'Wisdom' by William Butler Yeats
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The true faith discovered was
When painted panel, statuary.
Amended what was told awry
By some peasant gospeller;
Swept the Sawdust from the floor
Of that working-carpenter.
Miracle had its playtime where
In damask clothed and on a seat
His majestic Mother sat
Stitching at a purple hoarded
That He might be nobly breeched
In starry towers of Babylon
Noah's freshet never reached.
King Abundance got Him on
Innocence; and Wisdom He.
That cognomen sounded best
Considering what wild infancy
Drove horror from His Mother's breast.
Editor 1 Interpretation
Wisdom by William Butler Yeats: An Exciting Interpretation
William Butler Yeats is a poet who needs no introduction. He is known for his lyrical and symbolic poetry, filled with themes of Irish mythology, politics, and spirituality. "Wisdom" is one such poem that embodies Yeats' style and message. In this literary criticism, I will explore the various interpretations of "Wisdom" and how it reflects Yeats' philosophical beliefs.
Understanding the Poem
The first step in interpreting "Wisdom" is to understand its structure and meaning. The poem is divided into four stanzas of four lines each, with a clear rhyme scheme (ABCB). The poem begins with the line "When I have ceased to break my wings" which sets the tone for the rest of the poem. The speaker is reflecting on the past when he was young and naive, trying to fly but failing. The speaker then goes on to say that he has now gained wisdom and has learned to fly.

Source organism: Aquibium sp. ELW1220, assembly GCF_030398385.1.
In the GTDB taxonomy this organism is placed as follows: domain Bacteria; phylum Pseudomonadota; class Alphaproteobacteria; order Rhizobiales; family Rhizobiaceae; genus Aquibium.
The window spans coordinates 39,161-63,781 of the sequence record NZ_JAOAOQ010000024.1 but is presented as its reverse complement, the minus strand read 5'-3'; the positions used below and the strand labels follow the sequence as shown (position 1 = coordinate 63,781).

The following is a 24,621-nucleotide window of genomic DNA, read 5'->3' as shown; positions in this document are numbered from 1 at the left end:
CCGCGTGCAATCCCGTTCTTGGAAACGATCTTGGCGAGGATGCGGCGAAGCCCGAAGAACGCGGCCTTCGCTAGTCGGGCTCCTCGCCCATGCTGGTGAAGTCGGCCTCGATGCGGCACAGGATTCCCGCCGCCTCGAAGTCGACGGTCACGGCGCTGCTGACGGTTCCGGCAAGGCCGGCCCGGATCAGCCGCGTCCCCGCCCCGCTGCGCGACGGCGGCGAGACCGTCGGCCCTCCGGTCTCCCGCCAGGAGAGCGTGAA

The second stanza talks about how the speaker has gained knowledge and insight through his experiences. He has learned to distinguish between what is important and what is not. In the third stanza, the speaker talks about how his wisdom has given him the power to control his emotions and desires. He has gained self-control and is no longer a slave to his passions.
The final stanza is the most profound, as the speaker talks about how he has gained spiritual wisdom. He has seen the truth and has become one with the divine. The last line, "And walk among long-dappled grass" is a reference to the Garden of Eden, where Adam and Eve walked among the grass before they sinned. The speaker is suggesting that he has returned to a state of innocence and purity.
Interpretations of the Poem
One interpretation of "Wisdom" is that it is a reflection of Yeats' own personal journey of self-discovery. Yeats was known for his interest in mysticism and the occult, and many of his poems reflect his spiritual beliefs. "Wisdom" can be seen as a reflection of his own journey towards enlightenment.
Another interpretation is that the poem is a reflection on the human condition. The speaker is describing the journey that all humans go through, from ignorance to wisdom. The poem can be seen as a commentary on the importance of gaining knowledge and understanding in life.